Keeping electrical lines short will limit how much current can be produced in them by induction from things like solar storms, so we will want to go away from large interconnected power grids.

    Here's an idea: the five-year old computers that people are throwing away as junk now, why not bury them in caves far underground, so that we can use them after a solar storm fries all our computers up here while waiting for the computer manufacturing industry to be rebuilt? That would be better than tearing them apart to recover toxic metals or whatever. If we don't have a solar storm, at least this will prove to future archeologists that it wasn't a myth that people had computers in the 21st century.

    1. Terry Barnes

      Re: Obviously

      "Here's an idea: the five-year old computers that people are throwing away as junk now, why not bury them in caves far underground, so that we can use them after a solar storm fries all our computers up here"

      Not many would survive an extended period out of use. Capacitors dry out, batteries leak - and what are you going to do with it anyway? Manual skills for shelter, warmth, clothing and food would be far more important. Once those basic needs are met, we need electricity, comms and healthcare.

    2. John Brown (no body) Silver badge
      Mushroom

      Re: Obviously

      "the five-year old computers that people are throwing away as junk now, why not bury them in caves far underground, so that we can use them after a solar storm"

      Yeah, but what are the odds that the five year old junkers will runs a modern OS like Windows 8? We'd all have to go back to WinXP. Oh, wait.... :-)

  8. cortland

    The thermometer didn't explode, did it?

    The STEREO probes at L4 and L5 didn't get trashed, and stuff down here in the gravity well isn't *necessarily* going to die.

  9. Doug Punchak

    Thanks guys...a year and a half later?

    Anyone else concerned that we're just getting the "research results" almost 2 years later?! What good would is the information if we can't predict or prepare? At least enough time to turn off our electronics and purchase a Faraday cage for our house. :-)

  10. SloppyMagic

    I wonder if anyone realises that any damage from a large CME (coronal mass ejection) can be totally eliminated by simply turning everything OFF.

    That's right. Except while turning everything OFF isn't exactly a trivial undertaking, believe me it will be a whole lot easier than the 5-10 years of misery that will follow a large CME targeted at the Earth if we don't.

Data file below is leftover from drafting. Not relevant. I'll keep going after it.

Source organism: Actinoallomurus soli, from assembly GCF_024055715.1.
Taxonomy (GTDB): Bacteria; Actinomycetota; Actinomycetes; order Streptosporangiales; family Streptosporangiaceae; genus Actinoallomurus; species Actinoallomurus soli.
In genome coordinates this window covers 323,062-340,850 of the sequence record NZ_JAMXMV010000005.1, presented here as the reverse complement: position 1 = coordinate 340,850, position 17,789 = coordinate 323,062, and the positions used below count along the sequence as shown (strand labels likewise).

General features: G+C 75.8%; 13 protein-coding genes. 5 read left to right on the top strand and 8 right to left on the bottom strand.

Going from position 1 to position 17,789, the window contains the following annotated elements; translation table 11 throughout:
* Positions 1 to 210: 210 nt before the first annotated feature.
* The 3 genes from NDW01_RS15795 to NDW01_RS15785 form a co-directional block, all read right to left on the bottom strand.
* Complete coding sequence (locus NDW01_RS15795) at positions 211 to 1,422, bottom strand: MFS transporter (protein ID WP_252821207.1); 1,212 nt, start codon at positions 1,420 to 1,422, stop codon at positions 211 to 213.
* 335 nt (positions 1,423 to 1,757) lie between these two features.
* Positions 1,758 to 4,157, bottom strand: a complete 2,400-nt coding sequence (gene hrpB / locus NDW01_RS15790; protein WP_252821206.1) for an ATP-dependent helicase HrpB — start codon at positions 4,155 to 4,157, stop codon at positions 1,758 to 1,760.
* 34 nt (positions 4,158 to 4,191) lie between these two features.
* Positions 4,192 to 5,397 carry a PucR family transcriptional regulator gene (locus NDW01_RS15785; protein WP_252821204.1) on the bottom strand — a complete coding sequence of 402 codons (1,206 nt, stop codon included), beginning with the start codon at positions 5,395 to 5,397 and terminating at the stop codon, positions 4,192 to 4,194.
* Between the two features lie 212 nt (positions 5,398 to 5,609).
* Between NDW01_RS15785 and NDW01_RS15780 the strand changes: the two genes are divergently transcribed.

Everything from the entire electrical grid to your car battery will have to be disconnected in order to avoid damage. All circuit breakers would have to opened, everywhere.

    These mass ejections usually take 2-3 days to reach the earth so there would be sufficient warning. The power grid would only have to be down for the duration of the CME's impact on the earth, probably only 24 hours.

    Some power would have to be left on and the damage as a result "absorbed". I'm thinking nuclear power plants for example that would need continuous cooling.

    It would have to be done, because a CME of sufficient power has the potential to wipeout EVERY SINGLE pole line transformer in the WORLD. And replacement of all those transformers would take years, if not decades to complete, during which you would NOT have any electrical power at all.

    A program needs to be put into place to facilitate this shutdown before it is too late.

    1. TechnicalBen Silver badge

      Turn it all off if you wish. It might though still cause fires for all those lines trailing outside your house. Telephone, electric etc. Did you read about the previous event? Those were not "electrified" or "powered" telegraph systems, some had been disconnected and still caused fires.

      Going Fibre to the house is the only protection. ;)

      1. Destroy All Monsters Silver badge

        your car battery will have to be disconnected in order to avoid damage

        This isn't The War of the Worlds or en EMP pulse, you know. To induce current you need a large current loop.

        1. Anonymous Coward
          Anonymous Coward

          Or a link to the earth. With enough induced current, an arc might be able to jump gaps and either close loops or run down to earth.

  11. TechnicalBen Silver badge

    Downvote me all you wish. But it's things like this that make me realize I is crazy to consider it "safer" to have people living on Mars instead of staying on Earth. At least on Earth we get the magnetic field to protect us. I wonder what a survival colony would do had that thing hit them. :/

    1. Anonymous Coward
      Anonymous Coward

      Wouldn't said colony live in a dome or other enclosure that can be designed to act like a faraday cage?

      Which makes me wonder. Can a large CME overwhelm the average faraday cage?

  12. Frank N. Stein

    Solar Storm that could've had catastrophic technological consequences? Great. Something to look forward to. Guess the support line wouldn't have been ringing on that day. Would've been a slow day then, or rather a slow 4 to 10 years..

  13. Anonymous Coward
    Anonymous Coward

    Re. Hair triggers

    The problem is that a sufficiently large event might convince certain countries (or rather their hair trigger fail-unsafe nuclear arsenals) that a first strike was underway.

    Imagine if the Carrington event had happened during say the Cuban Missile Crisis, or had coincided with the Norwegian weather rocket event in 1995? Missile track incoming, and minutes later everything goes dark, its not outside the realms of possibility that a retaliatory strike would result on one if not both sides.

    It concerns me greatly that in this day and age we still have over 6000 nuclear weapons ready to launch with less than ten minutes notice.

    I'm not pointing fingers here (cough former USSR /cough) but we really have better things to do than have this much megatonnage just waiting for an accident or malicious use.

    We dodged a bullet in 1962 and 1995, but our luck can't hold out forever.

    -A